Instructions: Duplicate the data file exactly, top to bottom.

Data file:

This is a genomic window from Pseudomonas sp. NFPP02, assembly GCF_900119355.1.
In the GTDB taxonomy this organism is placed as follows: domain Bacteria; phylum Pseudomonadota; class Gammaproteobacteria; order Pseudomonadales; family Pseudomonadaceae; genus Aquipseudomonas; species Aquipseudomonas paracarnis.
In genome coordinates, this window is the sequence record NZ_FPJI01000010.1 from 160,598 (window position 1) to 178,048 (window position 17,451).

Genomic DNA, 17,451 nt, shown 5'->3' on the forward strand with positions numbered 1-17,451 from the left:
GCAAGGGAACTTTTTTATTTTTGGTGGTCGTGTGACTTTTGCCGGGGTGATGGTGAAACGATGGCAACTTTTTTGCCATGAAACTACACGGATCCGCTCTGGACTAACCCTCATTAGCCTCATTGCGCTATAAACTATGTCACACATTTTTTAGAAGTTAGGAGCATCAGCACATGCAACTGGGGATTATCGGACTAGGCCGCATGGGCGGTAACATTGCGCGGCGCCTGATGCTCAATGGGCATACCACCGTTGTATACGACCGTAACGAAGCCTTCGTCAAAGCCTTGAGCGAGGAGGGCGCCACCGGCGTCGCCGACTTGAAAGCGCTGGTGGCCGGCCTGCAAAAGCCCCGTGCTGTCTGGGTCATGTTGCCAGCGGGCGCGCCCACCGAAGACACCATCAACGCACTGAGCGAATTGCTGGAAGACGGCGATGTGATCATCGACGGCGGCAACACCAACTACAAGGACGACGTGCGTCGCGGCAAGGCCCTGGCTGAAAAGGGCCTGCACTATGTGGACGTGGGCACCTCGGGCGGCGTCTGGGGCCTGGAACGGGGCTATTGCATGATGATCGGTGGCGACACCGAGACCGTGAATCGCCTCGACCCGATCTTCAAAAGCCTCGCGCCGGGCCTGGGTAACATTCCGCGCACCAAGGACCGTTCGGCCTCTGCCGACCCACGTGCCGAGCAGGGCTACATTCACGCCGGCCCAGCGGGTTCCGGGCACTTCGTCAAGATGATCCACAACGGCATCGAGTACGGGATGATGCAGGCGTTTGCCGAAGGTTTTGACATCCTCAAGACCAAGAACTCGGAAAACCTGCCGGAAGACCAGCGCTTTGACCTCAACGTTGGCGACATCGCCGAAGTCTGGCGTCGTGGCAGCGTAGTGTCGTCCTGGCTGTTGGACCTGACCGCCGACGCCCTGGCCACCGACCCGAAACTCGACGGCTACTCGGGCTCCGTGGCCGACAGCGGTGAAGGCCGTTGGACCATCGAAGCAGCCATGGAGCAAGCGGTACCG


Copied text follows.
This is a genomic window from Pseudomonas sp. NFPP02, assembly GCF_900119355.1.
In the GTDB taxonomy this organism is placed as follows: domain Bacteria; phylum Pseudomonadota; class Gammaproteobacteria; order Pseudomonadales; family Pseudomonadaceae; genus Aquipseudomonas; species Aquipseudomonas paracarnis.
In genome coordinates, this window is the sequence record NZ_FPJI01000010.1 from 160,598 (window position 1) to 178,048 (window position 17,451).

Genomic DNA, 17,451 nt, shown 5'->3' on the forward strand with positions numbered 1-17,451 from the left:
GCAAGGGAACTTTTTTATTTTTGGTGGTCGTGTGACTTTTGCCGGGGTGATGGTGAAACGATGGCAACTTTTTTGCCATGAAACTACACGGATCCGCTCTGGACTAACCCTCATTAGCCTCATTGCGCTATAAACTATGTCACACATTTTTTAGAAGTTAGGAGCATCAGCACATGCAACTGGGGATTATCGGACTAGGCCGCATGGGCGGTAACATTGCGCGGCGCCTGATGCTCAATGGGCATACCACCGTTGTATACGACCGTAACGAAGCCTTCGTCAAAGCCTTGAGCGAGGAGGGCGCCACCGGCGTCGCCGACTTGAAAGCGCTGGTGGCCGGCCTGCAAAAGCCCCGTGCTGTCTGGGTCATGTTGCCAGCGGGCGCGCCCACCGAAGACACCATCAACGCACTGAGCGAATTGCTGGAAGACGGCGATGTGATCATCGACGGCGGCAACACCAACTACAAGGACGACGTGCGTCGCGGCAAGGCCCTGGCTGAAAAGGGCCTGCACTATGTGGACGTGGGCACCTCGGGCGGCGTCTGGGGCCTGGAACGGGGCTATTGCATGATGATCGGTGGCGACACCGAGACCGTGAATCGCCTCGACCCGATCTTCAAAAGCCTCGCGCCGGGCCTGGGTAACATTCCGCGCACCAAGGACCGTTCGGCCTCTGCCGACCCACGTGCCGAGCAGGGCTACATTCACGCCGGCCCAGCGGGTTCCGGGCACTTCGTCAAGATGATCCACAACGGCATCGAGTACGGGATGATGCAGGCGTTTGCCGAAGGTTTTGACATCCTCAAGACCAAGAACTCGGAAAACCTGCCGGAAGACCAGCGCTTTGACCTCAACGTTGGCGACATCGCCGAAGTCTGGCGTCGTGGCAGCGTAGTGTCGTCCTGGCTGTTGGACCTGACCGCCGACGCCCTGGCCACCGACCCGAAACTCGACGGCTACTCGGGCTCCGTGGCCGACAGCGGTGAAGGCCGTTGGACCATCGAAGCAGCCATGGAGCAAGCGGTACCG